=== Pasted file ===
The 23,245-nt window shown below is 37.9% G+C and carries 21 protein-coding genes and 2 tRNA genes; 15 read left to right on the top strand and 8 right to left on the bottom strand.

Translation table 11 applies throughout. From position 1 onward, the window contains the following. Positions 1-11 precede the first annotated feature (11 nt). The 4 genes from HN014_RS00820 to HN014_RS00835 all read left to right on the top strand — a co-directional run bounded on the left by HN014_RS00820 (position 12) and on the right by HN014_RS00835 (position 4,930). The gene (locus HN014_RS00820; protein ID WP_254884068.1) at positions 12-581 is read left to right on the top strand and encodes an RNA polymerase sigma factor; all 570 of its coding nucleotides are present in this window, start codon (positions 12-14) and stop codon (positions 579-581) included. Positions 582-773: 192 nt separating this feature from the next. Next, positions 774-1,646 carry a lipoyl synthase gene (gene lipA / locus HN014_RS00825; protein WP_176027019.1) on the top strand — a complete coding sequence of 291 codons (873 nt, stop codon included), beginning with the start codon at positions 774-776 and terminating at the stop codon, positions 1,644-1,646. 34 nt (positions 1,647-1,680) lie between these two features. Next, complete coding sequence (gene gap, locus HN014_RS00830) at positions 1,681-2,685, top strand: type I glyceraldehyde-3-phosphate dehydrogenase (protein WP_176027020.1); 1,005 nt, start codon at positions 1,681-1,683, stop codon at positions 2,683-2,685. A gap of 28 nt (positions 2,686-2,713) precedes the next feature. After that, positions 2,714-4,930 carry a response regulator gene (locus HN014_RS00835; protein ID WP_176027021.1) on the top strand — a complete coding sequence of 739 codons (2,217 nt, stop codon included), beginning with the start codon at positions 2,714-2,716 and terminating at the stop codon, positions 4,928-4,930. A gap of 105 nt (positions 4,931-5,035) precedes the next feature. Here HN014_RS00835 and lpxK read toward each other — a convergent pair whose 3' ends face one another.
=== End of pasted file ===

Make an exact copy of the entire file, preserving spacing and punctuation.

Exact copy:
The 23,245-nt window shown below is 37.9% G+C and carries 21 protein-coding genes and 2 tRNA genes; 15 read left to right on the top strand and 8 right to left on the bottom strand.

Translation table 11 applies throughout. From position 1 onward, the window contains the following. Positions 1-11 precede the first annotated feature (11 nt). The 4 genes from HN014_RS00820 to HN014_RS00835 all read left to right on the top strand — a co-directional run bounded on the left by HN014_RS00820 (position 12) and on the right by HN014_RS00835 (position 4,930). The gene (locus HN014_RS00820; protein ID WP_254884068.1) at positions 12-581 is read left to right on the top strand and encodes an RNA polymerase sigma factor; all 570 of its coding nucleotides are present in this window, start codon (positions 12-14) and stop codon (positions 579-581) included. Positions 582-773: 192 nt separating this feature from the next. Next, positions 774-1,646 carry a lipoyl synthase gene (gene lipA / locus HN014_RS00825; protein WP_176027019.1) on the top strand — a complete coding sequence of 291 codons (873 nt, stop codon included), beginning with the start codon at positions 774-776 and terminating at the stop codon, positions 1,644-1,646. 34 nt (positions 1,647-1,680) lie between these two features. Next, complete coding sequence (gene gap, locus HN014_RS00830) at positions 1,681-2,685, top strand: type I glyceraldehyde-3-phosphate dehydrogenase (protein WP_176027020.1); 1,005 nt, start codon at positions 1,681-1,683, stop codon at positions 2,683-2,685. A gap of 28 nt (positions 2,686-2,713) precedes the next feature. After that, positions 2,714-4,930 carry a response regulator gene (locus HN014_RS00835; protein ID WP_176027021.1) on the top strand — a complete coding sequence of 739 codons (2,217 nt, stop codon included), beginning with the start codon at positions 2,714-2,716 and terminating at the stop codon, positions 4,928-4,930. A gap of 105 nt (positions 4,931-5,035) precedes the next feature. Here HN014_RS00835 and lpxK read toward each other — a convergent pair whose 3' ends face one another.